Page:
Mesenchymal stem cells inhibit the expression of CD25 (interleukin-2 receptor) and CD38 on phytohaemagglutinin-activated lymphocytes.

Research paper by K K Le Blanc, I I Rasmusson, C C Götherström, C C Seidel, B B Sundberg, M M Sundin, K K Rosendahl, C C Tammik, O O Ringdén

Indexed on: 24 Aug '04Published on: 24 Aug '04Published in: Scandinavian Journal of Immunology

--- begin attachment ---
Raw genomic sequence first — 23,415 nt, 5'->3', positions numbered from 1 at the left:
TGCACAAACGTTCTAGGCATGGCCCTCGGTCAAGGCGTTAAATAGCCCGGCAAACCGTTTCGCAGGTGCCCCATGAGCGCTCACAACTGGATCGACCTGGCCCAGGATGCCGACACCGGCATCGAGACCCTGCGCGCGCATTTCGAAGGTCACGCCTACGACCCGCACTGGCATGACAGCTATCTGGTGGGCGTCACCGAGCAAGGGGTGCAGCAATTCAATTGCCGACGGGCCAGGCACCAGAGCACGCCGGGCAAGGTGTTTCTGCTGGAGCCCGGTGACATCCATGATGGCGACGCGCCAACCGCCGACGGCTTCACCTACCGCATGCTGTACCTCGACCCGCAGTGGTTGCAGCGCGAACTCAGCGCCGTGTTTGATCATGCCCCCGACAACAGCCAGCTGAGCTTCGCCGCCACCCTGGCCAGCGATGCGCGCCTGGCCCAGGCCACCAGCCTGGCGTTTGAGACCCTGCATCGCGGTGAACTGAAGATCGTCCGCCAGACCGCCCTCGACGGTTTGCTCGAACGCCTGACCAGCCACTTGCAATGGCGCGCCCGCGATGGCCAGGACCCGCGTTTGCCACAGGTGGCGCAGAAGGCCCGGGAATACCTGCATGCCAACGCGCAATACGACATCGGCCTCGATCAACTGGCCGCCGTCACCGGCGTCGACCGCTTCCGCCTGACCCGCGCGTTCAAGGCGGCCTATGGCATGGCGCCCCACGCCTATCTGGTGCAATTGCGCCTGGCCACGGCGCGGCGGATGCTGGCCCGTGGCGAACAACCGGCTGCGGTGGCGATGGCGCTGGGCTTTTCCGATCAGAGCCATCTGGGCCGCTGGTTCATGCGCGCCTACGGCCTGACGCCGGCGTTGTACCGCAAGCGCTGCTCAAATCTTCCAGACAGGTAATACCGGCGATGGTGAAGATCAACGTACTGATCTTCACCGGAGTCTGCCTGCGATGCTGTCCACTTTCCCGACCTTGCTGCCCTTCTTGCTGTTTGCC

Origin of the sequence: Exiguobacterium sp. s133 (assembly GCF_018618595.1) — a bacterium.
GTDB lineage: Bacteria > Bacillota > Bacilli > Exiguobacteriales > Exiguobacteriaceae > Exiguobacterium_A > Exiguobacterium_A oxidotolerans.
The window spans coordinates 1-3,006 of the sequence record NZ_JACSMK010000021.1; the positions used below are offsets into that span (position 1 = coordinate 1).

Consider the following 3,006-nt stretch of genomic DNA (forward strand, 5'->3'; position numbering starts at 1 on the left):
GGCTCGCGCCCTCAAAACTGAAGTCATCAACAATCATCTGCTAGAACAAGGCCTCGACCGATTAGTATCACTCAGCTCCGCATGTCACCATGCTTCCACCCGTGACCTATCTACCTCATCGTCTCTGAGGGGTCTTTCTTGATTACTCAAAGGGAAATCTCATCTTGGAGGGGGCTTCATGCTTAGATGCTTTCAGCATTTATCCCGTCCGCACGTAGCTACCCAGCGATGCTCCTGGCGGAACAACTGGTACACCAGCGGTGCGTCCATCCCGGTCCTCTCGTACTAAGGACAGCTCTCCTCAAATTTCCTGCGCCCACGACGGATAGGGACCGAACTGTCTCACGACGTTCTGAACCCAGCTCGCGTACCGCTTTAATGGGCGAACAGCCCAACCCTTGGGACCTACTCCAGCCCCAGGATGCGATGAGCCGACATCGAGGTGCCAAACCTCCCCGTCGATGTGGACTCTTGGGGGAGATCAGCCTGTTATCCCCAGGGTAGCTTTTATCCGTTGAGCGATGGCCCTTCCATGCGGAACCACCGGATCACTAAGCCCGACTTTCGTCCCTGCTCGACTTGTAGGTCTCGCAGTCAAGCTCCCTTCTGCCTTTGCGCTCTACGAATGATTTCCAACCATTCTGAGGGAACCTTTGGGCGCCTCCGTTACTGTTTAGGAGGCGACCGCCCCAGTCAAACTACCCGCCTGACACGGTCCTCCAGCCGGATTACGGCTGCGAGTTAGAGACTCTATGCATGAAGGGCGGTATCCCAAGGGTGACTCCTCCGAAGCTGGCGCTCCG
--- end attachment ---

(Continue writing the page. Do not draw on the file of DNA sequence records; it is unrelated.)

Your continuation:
Mesenchymal stem cells (MSC) are immunomodulatory and inhibit lymphocyte proliferation. We studied surface expression of lymphocyte activation markers and secreted cytokines, when lymphocytes were activated in the presence of MSC. MSC suppressed the proliferation of phytohaemagglutinin (PHA)-stimulated CD3+, CD4+ and CD8+ lymphocytes. MSC significantly reduced the expression of activation markers CD25, CD38 and CD69 on PHA-stimulated lymphocytes. Mixed lymphocyte culture (MLC) supernatants containing MSC suppressed proliferation of MLC and PHA-stimulated lymphocytes dose-dependently. MSC secrete osteoprotegerin (OPG), but not hepatocyte growth factor (HGF) or transforming growth factor-beta (TGF-beta). Stromal-cell-derived factor-1 (SDF-1) is not expressed on the cell surface. A recent report suggested that T-cell suppression by MSC is mediated by HGF and TGF-beta. MSC suppression was not restored by the addition of neutralizing antibodies against SDF-1, OPG, HGF or TGF-beta, alone or in combination. Addition of guanosine to PHA-stimulated lymphocyte cultures containing MSC did not affect lymphocyte proliferation. The immunosuppressive effects of cyclosporine and MSC did not interfere, when present in the cultures of PHA-activated lymphocytes. In summary, human MSC suppress proliferation of both CD4+ and CD8+ lymphocyte and decrease the expression of activation markers.